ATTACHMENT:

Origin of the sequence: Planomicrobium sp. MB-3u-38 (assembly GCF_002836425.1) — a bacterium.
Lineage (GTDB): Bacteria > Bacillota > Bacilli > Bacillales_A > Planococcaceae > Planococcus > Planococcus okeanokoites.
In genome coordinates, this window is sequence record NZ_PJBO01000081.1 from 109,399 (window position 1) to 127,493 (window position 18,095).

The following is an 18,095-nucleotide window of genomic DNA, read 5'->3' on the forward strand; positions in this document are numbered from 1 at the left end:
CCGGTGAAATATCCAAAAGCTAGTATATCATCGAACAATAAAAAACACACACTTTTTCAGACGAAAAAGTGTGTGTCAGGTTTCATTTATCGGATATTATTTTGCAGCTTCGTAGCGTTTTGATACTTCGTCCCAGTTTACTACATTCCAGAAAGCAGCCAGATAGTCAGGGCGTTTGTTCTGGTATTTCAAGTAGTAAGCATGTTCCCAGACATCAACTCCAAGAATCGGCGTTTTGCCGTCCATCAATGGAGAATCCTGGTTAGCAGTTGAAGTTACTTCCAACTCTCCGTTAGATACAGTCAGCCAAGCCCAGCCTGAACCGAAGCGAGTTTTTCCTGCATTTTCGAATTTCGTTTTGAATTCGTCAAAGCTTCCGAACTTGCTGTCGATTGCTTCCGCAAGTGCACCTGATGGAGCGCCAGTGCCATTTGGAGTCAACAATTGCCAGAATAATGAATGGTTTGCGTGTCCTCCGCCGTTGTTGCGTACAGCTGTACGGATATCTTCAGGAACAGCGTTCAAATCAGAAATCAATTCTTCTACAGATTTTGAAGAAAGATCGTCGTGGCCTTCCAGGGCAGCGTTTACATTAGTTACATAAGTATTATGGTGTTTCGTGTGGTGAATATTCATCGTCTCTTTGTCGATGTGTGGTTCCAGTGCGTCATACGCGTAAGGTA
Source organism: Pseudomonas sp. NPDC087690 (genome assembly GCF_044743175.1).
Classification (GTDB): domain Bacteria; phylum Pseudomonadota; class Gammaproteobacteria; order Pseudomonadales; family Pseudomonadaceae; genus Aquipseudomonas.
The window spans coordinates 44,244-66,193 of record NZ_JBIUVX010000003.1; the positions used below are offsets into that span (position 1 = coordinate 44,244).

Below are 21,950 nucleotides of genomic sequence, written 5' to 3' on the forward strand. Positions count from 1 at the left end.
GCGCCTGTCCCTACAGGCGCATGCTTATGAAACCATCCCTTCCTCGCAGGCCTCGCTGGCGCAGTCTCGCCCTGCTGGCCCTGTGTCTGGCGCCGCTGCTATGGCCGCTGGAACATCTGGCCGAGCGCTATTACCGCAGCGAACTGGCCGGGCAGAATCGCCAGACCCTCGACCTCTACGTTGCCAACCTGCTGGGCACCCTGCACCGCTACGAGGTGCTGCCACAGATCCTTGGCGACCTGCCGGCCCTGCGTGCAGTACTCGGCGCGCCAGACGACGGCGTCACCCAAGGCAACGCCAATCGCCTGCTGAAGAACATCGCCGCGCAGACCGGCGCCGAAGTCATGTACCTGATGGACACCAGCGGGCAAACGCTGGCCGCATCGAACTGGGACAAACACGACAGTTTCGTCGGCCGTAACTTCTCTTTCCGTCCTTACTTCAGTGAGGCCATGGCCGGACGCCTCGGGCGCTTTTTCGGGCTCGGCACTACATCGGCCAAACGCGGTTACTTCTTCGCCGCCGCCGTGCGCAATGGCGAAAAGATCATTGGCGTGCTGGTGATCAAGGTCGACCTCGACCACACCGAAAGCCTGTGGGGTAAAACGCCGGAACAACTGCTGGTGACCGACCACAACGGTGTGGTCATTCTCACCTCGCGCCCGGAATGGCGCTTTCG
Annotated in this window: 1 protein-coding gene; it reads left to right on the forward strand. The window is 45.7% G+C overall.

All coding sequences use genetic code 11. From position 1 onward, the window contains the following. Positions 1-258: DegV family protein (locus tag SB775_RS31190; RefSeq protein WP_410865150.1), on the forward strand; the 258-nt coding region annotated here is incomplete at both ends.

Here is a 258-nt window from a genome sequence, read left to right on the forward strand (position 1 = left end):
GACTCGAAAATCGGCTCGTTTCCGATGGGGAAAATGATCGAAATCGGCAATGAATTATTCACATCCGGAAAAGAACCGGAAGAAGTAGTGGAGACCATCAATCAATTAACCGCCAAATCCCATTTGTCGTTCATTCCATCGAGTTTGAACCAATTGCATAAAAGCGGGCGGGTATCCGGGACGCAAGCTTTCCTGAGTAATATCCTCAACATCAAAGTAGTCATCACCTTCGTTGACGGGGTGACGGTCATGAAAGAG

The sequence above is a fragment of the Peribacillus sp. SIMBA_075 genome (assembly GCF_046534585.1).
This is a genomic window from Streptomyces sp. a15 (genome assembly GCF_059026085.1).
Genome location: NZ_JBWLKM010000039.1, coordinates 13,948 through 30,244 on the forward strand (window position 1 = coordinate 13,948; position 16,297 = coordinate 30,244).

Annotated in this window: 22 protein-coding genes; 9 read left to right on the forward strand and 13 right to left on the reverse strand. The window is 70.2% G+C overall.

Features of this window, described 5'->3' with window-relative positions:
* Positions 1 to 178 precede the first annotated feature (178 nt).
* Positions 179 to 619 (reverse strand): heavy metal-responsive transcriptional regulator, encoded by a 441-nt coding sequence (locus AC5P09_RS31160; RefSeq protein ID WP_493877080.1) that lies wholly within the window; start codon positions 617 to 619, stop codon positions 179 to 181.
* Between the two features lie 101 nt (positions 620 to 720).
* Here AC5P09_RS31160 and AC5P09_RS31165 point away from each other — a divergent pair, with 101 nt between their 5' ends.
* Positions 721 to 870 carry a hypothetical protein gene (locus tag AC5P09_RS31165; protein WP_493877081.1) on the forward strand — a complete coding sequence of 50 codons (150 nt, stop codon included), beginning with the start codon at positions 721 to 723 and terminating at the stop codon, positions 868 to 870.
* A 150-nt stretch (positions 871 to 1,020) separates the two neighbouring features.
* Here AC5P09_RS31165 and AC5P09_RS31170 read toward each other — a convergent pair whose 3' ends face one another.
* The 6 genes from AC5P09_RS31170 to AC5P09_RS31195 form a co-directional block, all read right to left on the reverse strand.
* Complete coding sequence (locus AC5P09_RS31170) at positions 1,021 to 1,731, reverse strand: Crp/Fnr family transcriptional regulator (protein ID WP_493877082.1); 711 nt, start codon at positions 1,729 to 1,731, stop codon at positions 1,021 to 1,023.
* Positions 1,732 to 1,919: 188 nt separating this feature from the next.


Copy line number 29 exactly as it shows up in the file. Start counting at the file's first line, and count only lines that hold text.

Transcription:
* Positions 1,732 to 1,919: 188 nt separating this feature from the next.